As teachers, when your students explore a new concept in the classroom you want them to think critically about it and not just memorize facts. For Tim Coleman, a service learning teacher at St. Patrick’s Episcopal Day School in Washington D.C., that meant coming up with a creative project that would challenge his middle school students to really engage with the issue of hunger and consider its global impact.
It was dawn in Tanzania, and a group of ten determined women – 7 from Nepal, 3 from Africa – took a deep breath as they reached the peak of Mt. Kilimanjaro, the highest mountain in Africa. They were the first all-women team to scale it. What was the first thing they did to celebrate? They unfurled the blue and white World Food Programme flag -- and then they raised it high.
Crayons. Paper. Paint. Welcome to art class, where kids around the globe dive into their imaginations to create their own worlds. This art class, however, is inside Kilis Refugee Camp in Turkey. Its students: young refugees who were forced to flee their homes in Syria because of conflict and violence. As they put crayon to paper, out pours memories – of home, of the conflict, of their frightening journey to the refugee camp where they are now safe. It’s troubling to see the very real images of Kalashnikovs and other guns and tanks they pull from their imaginations. The home they remember is part refuge, part war zone; and it’s clear just how much these kids have been through.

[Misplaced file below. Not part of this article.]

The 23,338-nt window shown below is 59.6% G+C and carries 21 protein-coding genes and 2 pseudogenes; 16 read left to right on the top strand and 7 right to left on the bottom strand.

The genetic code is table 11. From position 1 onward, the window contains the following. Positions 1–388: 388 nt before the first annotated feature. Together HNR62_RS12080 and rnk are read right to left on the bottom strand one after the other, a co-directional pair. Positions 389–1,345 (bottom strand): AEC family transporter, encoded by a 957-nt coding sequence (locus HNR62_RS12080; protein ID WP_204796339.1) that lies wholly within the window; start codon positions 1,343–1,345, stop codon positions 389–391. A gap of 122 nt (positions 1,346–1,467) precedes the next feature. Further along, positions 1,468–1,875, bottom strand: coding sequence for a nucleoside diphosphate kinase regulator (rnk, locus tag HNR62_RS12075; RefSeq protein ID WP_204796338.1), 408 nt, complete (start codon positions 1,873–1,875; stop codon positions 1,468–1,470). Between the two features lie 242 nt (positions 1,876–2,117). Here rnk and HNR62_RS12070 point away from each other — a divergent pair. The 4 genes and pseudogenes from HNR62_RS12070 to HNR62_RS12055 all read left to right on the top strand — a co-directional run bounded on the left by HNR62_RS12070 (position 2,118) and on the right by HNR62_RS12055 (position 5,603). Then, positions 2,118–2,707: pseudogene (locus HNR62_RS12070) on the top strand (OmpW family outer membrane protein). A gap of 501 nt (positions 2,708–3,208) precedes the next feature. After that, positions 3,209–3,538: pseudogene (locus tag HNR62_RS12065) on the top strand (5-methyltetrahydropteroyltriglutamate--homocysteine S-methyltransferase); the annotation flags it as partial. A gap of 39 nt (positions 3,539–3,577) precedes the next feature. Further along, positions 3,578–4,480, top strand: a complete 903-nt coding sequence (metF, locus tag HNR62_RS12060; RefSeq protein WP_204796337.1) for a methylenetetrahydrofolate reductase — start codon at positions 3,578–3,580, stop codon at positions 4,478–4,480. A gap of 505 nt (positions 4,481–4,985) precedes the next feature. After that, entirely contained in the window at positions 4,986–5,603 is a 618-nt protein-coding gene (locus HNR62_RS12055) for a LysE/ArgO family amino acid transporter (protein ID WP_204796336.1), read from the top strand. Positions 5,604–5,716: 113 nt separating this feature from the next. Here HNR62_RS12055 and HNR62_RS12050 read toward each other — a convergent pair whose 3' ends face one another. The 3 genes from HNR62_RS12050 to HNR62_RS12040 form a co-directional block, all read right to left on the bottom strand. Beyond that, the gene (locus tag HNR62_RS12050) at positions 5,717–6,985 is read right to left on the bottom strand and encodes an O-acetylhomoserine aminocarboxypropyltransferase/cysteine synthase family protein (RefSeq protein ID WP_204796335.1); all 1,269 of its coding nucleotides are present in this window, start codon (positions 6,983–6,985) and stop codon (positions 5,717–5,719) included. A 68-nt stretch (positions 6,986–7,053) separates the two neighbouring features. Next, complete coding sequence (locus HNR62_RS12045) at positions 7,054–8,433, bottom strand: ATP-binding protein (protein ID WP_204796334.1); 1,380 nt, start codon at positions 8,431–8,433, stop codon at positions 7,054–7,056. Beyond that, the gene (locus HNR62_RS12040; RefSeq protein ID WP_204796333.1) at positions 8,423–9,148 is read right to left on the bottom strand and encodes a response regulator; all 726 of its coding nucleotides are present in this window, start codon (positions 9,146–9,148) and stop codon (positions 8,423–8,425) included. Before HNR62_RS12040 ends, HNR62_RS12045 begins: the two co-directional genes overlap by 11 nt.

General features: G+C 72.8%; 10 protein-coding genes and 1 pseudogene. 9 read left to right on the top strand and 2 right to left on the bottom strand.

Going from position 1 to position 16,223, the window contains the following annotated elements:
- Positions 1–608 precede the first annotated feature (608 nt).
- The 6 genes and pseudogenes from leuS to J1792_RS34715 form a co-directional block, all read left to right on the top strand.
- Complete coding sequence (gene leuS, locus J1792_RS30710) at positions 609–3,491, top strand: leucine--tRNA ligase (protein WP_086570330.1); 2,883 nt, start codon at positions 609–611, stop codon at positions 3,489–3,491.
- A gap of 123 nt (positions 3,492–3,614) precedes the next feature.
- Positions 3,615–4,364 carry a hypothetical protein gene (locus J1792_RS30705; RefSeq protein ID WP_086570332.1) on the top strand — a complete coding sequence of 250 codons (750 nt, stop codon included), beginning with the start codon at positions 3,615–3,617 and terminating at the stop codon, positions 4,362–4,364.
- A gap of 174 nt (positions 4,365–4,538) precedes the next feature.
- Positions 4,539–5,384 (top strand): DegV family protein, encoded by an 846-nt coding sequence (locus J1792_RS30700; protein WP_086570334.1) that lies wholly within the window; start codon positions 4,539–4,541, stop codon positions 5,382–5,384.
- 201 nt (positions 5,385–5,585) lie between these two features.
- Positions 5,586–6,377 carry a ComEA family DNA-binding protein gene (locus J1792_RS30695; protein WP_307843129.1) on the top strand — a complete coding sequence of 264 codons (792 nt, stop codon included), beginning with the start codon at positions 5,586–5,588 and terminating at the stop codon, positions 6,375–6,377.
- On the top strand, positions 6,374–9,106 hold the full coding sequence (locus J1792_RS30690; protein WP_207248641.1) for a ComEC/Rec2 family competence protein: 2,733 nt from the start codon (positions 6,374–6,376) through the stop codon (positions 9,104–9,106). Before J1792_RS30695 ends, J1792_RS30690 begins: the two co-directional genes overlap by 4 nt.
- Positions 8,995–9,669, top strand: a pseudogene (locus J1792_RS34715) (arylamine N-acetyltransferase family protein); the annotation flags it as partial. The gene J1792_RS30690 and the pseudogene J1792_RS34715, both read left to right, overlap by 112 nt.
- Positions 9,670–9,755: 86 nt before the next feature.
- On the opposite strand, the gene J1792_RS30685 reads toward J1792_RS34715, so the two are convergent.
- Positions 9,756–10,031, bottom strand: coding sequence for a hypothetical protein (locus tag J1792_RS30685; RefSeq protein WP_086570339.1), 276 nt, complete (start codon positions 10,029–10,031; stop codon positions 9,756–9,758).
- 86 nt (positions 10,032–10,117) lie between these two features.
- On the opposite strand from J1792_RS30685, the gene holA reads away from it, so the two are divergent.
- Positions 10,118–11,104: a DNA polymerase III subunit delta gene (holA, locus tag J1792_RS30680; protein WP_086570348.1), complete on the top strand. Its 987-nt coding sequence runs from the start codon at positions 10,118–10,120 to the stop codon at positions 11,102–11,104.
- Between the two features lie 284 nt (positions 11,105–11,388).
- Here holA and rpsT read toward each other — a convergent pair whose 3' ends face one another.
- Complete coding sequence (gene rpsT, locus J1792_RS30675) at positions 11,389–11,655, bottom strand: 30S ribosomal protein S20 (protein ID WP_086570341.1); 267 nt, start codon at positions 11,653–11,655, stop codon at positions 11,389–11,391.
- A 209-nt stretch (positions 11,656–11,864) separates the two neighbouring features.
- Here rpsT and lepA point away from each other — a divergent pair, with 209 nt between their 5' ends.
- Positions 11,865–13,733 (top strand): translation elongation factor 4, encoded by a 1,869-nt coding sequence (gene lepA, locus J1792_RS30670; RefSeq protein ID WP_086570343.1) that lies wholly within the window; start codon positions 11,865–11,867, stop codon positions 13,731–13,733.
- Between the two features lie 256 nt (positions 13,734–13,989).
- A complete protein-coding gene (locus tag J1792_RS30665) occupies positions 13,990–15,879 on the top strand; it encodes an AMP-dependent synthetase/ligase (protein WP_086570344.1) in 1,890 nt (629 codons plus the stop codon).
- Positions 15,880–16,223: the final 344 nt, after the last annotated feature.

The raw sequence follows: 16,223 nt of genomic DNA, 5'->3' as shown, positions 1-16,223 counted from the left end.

This October 16th is World Food Day, an international day marking the challenge of hunger in the world and how together we can fight it. As the global community comes together to raise awareness about hunger, we could talk about how hunger is the world’s greatest solvable problem. We could talk about how it keeps kids from reaching their full potential or how solving it boosts economies and builds a more stable world. Instead, we’d like to tell you about one teenage girl we know. Her name is Molly.